At one place in the order, Justice Mishra mentions that he had made the reference to the larger bench. Quoting a rule of the Delhi High Court, Justice Mishra says that it is ideal that a judge who referred a matter should be present in the larger bench constituted to answer the reference.
This justification, like a red herring, turns ones eye from a major point.
Justice Mishra did not simply doubt the correctness of 2014 decision and refer it. Instead, the bench headed by him had robbed that judgment of its precedential value by declaring it a bad law.
Justice Mishra’s reference order came only after a three judges bench headed by Justice Lokur stayed Indore Development Authority decision.
A reading of the reference order of Justice Mishra-led bench passed on Feburary 22, 2018 shows that the order passed by Justice Lokur-led bench just a day before was the reason for making the reference.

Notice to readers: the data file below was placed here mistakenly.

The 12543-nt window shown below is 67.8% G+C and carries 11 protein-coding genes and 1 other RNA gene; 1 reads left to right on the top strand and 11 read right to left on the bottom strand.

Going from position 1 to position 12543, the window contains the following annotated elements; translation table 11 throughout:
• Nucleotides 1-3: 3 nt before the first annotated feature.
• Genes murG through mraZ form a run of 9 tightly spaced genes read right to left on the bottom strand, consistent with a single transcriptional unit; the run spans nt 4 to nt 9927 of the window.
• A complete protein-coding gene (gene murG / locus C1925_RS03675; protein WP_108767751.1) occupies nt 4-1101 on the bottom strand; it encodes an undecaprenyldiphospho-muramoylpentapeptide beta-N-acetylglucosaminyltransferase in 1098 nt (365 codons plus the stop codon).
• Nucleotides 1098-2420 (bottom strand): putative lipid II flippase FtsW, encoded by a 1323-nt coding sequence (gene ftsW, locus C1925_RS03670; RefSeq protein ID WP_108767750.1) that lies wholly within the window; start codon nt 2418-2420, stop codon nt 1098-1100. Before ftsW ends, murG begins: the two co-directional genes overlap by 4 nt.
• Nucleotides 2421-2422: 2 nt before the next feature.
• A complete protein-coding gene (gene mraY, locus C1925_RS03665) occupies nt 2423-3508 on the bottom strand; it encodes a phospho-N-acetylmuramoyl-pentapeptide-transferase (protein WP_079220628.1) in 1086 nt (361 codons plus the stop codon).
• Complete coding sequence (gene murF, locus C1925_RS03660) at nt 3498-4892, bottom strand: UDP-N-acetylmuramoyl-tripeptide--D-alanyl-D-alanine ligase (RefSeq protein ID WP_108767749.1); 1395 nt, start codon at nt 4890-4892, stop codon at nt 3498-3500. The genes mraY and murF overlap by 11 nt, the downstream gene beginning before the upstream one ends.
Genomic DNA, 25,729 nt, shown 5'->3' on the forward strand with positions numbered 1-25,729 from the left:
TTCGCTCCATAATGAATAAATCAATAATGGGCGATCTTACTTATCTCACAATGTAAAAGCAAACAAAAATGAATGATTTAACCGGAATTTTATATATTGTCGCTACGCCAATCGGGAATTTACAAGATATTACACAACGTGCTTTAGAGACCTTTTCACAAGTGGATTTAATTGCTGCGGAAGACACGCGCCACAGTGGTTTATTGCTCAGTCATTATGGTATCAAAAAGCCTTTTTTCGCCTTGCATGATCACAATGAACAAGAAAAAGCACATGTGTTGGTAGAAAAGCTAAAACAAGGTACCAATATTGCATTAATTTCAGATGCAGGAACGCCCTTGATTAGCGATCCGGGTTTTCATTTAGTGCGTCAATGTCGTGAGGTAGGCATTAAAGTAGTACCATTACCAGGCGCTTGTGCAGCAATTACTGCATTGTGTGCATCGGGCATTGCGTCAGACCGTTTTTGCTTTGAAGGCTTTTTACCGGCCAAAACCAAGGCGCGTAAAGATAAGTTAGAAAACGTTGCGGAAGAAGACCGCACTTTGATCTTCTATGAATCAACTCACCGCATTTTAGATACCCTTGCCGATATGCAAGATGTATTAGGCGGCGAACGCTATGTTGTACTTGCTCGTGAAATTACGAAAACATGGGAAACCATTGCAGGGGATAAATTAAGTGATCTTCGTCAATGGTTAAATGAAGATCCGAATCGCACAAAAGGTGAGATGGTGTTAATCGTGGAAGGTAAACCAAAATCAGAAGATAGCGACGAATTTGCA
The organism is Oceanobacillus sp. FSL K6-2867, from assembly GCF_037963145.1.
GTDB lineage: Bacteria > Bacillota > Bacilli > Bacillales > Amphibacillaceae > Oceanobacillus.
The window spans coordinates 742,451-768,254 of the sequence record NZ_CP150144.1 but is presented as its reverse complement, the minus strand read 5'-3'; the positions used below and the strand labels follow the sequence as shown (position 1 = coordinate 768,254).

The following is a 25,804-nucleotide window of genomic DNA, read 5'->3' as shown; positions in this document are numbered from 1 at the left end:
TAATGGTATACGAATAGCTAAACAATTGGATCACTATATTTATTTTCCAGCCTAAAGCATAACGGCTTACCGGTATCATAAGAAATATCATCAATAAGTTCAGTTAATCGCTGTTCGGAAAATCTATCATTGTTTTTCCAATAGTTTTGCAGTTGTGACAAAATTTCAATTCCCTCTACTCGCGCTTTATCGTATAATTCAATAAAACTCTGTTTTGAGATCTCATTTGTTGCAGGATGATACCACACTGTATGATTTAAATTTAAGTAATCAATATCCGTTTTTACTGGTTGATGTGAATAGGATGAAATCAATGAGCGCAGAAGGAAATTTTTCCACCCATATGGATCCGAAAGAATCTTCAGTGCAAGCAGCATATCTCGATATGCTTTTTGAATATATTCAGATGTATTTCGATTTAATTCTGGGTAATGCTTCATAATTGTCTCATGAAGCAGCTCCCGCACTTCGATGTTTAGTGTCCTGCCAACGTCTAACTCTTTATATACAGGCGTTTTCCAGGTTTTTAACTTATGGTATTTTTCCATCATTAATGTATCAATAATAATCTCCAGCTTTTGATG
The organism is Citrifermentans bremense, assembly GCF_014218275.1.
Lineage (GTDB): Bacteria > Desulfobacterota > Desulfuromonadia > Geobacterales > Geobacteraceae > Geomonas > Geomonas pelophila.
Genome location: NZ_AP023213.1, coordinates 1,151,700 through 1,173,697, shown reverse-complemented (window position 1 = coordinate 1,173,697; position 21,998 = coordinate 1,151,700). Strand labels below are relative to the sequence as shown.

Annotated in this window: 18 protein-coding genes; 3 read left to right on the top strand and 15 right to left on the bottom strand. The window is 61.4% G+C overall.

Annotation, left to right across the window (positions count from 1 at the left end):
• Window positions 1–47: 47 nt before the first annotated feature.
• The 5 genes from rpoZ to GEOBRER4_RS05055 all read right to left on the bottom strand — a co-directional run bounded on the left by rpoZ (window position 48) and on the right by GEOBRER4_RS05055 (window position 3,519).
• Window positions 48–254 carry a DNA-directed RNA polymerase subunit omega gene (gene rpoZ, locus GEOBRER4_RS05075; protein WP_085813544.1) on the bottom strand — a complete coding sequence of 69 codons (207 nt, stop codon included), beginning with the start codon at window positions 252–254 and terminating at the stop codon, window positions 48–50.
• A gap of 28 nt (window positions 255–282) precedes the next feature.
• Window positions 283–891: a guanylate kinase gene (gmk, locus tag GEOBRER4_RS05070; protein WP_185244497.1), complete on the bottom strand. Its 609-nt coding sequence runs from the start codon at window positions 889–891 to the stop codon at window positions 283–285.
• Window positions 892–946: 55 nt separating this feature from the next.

Therefore, comparison of this case with situations of judges who have referred a matter participating in larger bench dealing with the reference may not be appropriate. Because, a judge is yet to make an authoritative pronouncement on the issue while making a reference. But in case of Justice Mishra, he made the reference only after his authoritative pronouncement on Section 24(2), which overruled a binding precedent, became controversial.
Previous judgment cannot constitute a bias?
Justice Arun Mishra’s order states that previous judgment cannot constitute a bias.
Can this statement be taken as an absolute truth, which will hold good in all situations? If that be so, why do we not have single bench judges in division benches hearing the appeals against their own judgment?
It is against basic judicial sense to have judges participating in appeals against their own judgments.